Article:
131

I need to display a file size as a string using sensible units.

For example,

1L ==> "1 B";
1024L ==> "1 KB";
2537253L ==> "2.3 MB"

etc.

I found this previous answer, which I didn't find satisfactory.

I have come up with my own solution which has similar shortcomings:

private static final long K = 1024;
private static final long M = K * K;
private static final long G = M * K;
private static final long T = G * K;

public static String convertToStringRepresentation(final long value){
    final long[] dividers = new long[] { T, G, M, K, 1 };
    final String[] units = new String[] { "TB", "GB", "MB", "KB", "B" };
    if(value < 1)
        throw new IllegalArgumentException("Invalid file size: " + value);
    String result = null;
    for(int i = 0; i < dividers.length; i++){
        final long divider = dividers[i];
        if(value >= divider){
            result = format(value, divider, units[i]);
            break;
        }
    }
    return result;
}

private static String format(final long value,
    final long divider,
    final String unit){
    final double result =
        divider > 1 ? (double) value / (double) divider : (double) value;
    return String.format("%.1f %s", Double.valueOf(result), unit);
}

The main problem is my limited knowledge of Decimalformat and / or String.format. I would like 1024L, 1025L, etc. to map to 1 KB rather than 1.0 KB.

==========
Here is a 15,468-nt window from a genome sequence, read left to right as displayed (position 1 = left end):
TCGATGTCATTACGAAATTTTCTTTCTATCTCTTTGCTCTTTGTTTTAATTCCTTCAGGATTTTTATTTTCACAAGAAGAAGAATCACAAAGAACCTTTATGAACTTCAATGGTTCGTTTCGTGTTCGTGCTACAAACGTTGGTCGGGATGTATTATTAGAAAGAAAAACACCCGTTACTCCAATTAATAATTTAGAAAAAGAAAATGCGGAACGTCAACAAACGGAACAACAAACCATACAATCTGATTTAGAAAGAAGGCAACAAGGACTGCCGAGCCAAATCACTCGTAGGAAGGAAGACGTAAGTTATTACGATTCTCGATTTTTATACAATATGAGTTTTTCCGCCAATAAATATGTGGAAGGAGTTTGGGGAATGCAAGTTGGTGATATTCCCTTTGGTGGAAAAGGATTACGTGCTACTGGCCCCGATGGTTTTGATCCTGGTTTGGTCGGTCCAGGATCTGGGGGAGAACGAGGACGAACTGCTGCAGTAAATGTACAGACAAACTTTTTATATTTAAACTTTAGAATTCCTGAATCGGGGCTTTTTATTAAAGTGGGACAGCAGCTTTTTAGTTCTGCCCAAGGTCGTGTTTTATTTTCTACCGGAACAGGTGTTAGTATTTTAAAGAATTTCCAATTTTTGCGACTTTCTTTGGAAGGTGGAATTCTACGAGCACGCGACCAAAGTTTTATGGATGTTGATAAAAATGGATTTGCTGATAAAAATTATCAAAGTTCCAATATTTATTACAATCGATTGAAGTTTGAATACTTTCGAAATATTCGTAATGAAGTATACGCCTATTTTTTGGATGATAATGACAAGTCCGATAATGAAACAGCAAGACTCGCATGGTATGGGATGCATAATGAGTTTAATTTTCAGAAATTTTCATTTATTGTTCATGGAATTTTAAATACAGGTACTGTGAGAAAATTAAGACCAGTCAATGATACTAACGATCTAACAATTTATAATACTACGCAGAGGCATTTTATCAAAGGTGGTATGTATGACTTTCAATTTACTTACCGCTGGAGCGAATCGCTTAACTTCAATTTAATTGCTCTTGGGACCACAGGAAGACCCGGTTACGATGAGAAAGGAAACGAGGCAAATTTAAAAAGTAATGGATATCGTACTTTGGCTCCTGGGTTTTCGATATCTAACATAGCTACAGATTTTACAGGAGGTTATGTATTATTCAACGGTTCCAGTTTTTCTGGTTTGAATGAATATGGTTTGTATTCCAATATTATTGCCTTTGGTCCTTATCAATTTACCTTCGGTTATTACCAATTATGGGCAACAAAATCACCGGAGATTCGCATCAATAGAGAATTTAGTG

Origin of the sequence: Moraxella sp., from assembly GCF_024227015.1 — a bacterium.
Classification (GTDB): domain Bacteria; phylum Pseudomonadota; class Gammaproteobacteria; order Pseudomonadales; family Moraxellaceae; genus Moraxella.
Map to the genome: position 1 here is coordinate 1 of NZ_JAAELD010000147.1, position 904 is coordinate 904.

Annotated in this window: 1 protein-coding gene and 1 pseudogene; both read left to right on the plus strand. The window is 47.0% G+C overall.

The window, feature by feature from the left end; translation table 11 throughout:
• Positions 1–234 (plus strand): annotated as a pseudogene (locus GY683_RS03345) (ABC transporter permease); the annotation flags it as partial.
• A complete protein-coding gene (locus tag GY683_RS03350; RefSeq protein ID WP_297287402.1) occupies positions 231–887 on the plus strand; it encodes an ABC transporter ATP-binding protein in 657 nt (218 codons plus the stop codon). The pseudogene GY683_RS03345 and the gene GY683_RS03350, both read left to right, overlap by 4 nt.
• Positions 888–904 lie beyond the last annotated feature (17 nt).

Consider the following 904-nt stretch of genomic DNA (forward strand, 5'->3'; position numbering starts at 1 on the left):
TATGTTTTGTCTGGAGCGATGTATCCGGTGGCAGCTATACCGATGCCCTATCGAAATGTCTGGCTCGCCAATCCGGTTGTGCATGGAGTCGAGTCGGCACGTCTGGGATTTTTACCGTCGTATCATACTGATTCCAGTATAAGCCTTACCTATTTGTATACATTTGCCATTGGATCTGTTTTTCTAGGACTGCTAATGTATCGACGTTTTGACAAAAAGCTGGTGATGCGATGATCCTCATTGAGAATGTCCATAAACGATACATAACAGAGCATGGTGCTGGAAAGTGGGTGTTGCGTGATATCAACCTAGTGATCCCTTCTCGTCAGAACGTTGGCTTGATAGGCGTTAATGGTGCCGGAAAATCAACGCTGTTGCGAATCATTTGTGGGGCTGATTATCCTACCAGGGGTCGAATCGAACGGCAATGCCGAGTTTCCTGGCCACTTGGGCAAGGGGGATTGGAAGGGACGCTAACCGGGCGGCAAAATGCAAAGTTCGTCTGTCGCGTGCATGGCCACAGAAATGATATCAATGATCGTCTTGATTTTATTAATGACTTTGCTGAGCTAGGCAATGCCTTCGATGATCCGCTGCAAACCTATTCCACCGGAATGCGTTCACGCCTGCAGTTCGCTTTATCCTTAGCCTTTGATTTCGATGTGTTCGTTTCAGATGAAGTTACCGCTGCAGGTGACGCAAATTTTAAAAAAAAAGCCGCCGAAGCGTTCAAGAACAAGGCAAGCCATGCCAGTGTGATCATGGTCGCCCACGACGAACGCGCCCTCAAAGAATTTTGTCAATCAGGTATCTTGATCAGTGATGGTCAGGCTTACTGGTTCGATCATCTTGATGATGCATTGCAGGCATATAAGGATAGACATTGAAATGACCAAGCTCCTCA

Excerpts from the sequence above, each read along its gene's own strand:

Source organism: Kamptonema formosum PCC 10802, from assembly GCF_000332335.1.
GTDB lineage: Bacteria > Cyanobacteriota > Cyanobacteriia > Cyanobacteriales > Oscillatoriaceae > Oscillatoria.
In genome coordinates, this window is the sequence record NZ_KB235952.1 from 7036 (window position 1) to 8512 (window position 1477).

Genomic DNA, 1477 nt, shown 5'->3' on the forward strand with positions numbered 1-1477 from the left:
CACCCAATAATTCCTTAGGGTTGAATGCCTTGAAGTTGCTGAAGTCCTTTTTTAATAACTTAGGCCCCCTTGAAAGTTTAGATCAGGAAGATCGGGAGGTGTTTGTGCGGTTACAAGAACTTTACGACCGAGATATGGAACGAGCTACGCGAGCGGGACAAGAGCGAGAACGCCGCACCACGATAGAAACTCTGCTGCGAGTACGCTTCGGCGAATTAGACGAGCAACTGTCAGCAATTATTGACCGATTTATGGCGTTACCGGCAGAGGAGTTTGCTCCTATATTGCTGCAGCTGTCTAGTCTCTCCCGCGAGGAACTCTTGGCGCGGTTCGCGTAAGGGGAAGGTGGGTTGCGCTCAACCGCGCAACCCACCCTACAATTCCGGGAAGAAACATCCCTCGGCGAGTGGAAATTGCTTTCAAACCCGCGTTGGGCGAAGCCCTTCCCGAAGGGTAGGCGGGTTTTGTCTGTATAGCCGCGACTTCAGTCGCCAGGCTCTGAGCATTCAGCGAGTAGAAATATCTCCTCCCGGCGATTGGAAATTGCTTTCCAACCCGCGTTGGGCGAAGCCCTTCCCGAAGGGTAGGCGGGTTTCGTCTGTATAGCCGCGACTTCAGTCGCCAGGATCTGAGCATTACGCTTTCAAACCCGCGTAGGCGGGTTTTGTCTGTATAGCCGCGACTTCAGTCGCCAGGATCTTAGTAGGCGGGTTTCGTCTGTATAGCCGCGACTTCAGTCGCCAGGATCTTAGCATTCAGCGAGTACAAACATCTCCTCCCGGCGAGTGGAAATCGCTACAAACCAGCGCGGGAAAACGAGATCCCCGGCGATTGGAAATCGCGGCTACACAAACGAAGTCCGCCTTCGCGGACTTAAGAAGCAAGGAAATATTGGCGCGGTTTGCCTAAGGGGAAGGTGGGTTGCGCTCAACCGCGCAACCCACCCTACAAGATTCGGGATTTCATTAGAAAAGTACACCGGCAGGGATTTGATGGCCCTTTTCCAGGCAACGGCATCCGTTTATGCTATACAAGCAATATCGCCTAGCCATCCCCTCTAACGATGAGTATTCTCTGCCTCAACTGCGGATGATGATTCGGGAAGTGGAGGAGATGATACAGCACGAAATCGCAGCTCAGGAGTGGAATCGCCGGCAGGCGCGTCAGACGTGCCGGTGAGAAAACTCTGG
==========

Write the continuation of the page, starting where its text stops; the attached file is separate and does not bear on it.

So, two possibilities:

  1. I would prefer a good out-of-the-box solution in a public library like Apache Commons or Google Guava.
  2. If there isn't, how can I get rid of the '.0' part (without resorting to string replacement and regex, I can do that myself)?
387
public static String readableFileSize(long size) {
    if(size <= 0) return "0";
    final String[] units = new String[] { "B", "kB", "MB", "GB", "TB" };
    int digitGroups = (int) (Math.log10(size)/Math.log10(1024));
    return new DecimalFormat("#,##0.#").format(size/Math.pow(1024, digitGroups)) + " " + units[digitGroups];
}

This will work up to 1000 TB.... and the program is short!

  • 3
    Agree, should be the correct answer. Look here for an even better output. – Kariem Aug 8 '11 at 17:03
  • 4
    final String[] units = new String[] { "B", "KB", "MB", "GB", "TB", "EB" }; // now it works up to Long.MAX_VALUE! – Joe Jul 6 '12 at 23:49
  • 30
    To comply with international standards: final String[] units = new String[] { "B", "KB", "MB", "GB", "TB", "PB", "EB" }; /* used with 1000 * / final String[] units = new String[] { "Bi", "KiB", "MiB", "GiB", "TiB", "PiB", "EiB" }; /* used with 1024 */ See: physics.nist.gov/cuu/Units/binary.html – Mr Ed Jul 7 '12 at 12:07
  • 3
    and reverse function?... – nefo_x Dec 12 '13 at 15:31
  • 2
    A small comment: "kilo" is expressed with a lowercase 'k' and not an uppercase 'K'. – Willem Van Onsem Oct 30 '14 at 0:45
8

You'll probably have more luck with java.text.DecimalFormat. This code should probably do it (just winging it though...)

new DecimalFormat("#,##0.#").format(value) + " " + unit

  • Does it work as required? – Peter Mortensen Aug 12 '20 at 19:38
  • Strangely enough, after ten years, I haven't gone back and tested this. Try it yourself and see... – Robert Watkins Aug 14 '20 at 5:37
4

It is surprising for me, but a loop-based algorithm is about 10% faster.

public static String toNumInUnits(long bytes) {
    int u = 0;
    for ( ; bytes > 1024*1024; bytes >>= 10) {
        u++;
    }
    if (bytes > 1024)
        u++;
    return String.format("%.1f %cB", bytes/1024f, " kMGTPE".charAt(u));
}
  • 4
    Everything is loop based at the bottom. – Evgeni Sergeev Jun 29 '14 at 1:57
  • @Evgeni Sergeev: What do you mean? Can you elaborate? – Peter Mortensen Aug 12 '20 at 19:39

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